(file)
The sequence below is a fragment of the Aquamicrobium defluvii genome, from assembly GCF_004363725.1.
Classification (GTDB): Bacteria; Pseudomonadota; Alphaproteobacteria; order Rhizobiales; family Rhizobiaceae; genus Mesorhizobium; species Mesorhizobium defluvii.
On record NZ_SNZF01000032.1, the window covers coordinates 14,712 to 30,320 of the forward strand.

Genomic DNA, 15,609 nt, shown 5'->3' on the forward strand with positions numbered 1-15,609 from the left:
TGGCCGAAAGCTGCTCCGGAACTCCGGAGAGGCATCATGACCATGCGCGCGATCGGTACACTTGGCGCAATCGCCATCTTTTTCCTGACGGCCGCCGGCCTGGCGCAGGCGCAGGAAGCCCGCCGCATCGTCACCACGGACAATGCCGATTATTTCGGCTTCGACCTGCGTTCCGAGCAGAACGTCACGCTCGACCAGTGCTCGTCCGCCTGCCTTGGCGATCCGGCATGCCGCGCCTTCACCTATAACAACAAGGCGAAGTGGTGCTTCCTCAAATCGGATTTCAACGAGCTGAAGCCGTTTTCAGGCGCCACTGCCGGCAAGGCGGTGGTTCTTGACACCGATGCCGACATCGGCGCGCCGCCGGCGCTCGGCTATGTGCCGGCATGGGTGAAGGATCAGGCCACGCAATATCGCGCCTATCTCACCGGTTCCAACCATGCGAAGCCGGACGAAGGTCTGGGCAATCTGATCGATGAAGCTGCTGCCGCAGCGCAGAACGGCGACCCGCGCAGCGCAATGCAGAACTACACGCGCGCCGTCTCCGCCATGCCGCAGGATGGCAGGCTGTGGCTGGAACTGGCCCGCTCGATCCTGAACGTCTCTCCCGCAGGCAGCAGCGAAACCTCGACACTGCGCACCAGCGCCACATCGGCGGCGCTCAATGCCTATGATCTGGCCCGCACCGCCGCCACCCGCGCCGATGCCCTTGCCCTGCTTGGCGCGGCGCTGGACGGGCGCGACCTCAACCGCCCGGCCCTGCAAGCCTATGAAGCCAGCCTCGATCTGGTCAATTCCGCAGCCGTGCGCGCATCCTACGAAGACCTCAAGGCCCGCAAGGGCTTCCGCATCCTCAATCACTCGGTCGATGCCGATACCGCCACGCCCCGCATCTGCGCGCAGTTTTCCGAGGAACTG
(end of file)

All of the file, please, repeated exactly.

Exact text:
The sequence below is a fragment of the Aquamicrobium defluvii genome, from assembly GCF_004363725.1.
Classification (GTDB): Bacteria; Pseudomonadota; Alphaproteobacteria; order Rhizobiales; family Rhizobiaceae; genus Mesorhizobium; species Mesorhizobium defluvii.
On record NZ_SNZF01000032.1, the window covers coordinates 14,712 to 30,320 of the forward strand.

Genomic DNA, 15,609 nt, shown 5'->3' on the forward strand with positions numbered 1-15,609 from the left:
TGGCCGAAAGCTGCTCCGGAACTCCGGAGAGGCATCATGACCATGCGCGCGATCGGTACACTTGGCGCAATCGCCATCTTTTTCCTGACGGCCGCCGGCCTGGCGCAGGCGCAGGAAGCCCGCCGCATCGTCACCACGGACAATGCCGATTATTTCGGCTTCGACCTGCGTTCCGAGCAGAACGTCACGCTCGACCAGTGCTCGTCCGCCTGCCTTGGCGATCCGGCATGCCGCGCCTTCACCTATAACAACAAGGCGAAGTGGTGCTTCCTCAAATCGGATTTCAACGAGCTGAAGCCGTTTTCAGGCGCCACTGCCGGCAAGGCGGTGGTTCTTGACACCGATGCCGACATCGGCGCGCCGCCGGCGCTCGGCTATGTGCCGGCATGGGTGAAGGATCAGGCCACGCAATATCGCGCCTATCTCACCGGTTCCAACCATGCGAAGCCGGACGAAGGTCTGGGCAATCTGATCGATGAAGCTGCTGCCGCAGCGCAGAACGGCGACCCGCGCAGCGCAATGCAGAACTACACGCGCGCCGTCTCCGCCATGCCGCAGGATGGCAGGCTGTGGCTGGAACTGGCCCGCTCGATCCTGAACGTCTCTCCCGCAGGCAGCAGCGAAACCTCGACACTGCGCACCAGCGCCACATCGGCGGCGCTCAATGCCTATGATCTGGCCCGCACCGCCGCCACCCGCGCCGATGCCCTTGCCCTGCTTGGCGCGGCGCTGGACGGGCGCGACCTCAACCGCCCGGCCCTGCAAGCCTATGAAGCCAGCCTCGATCTGGTCAATTCCGCAGCCGTGCGCGCATCCTACGAAGACCTCAAGGCCCGCAAGGGCTTCCGCATCCTCAATCACTCGGTCGATGCCGATACCGCCACGCCCCGCATCTGCGCGCAGTTTTCCGAGGAACTG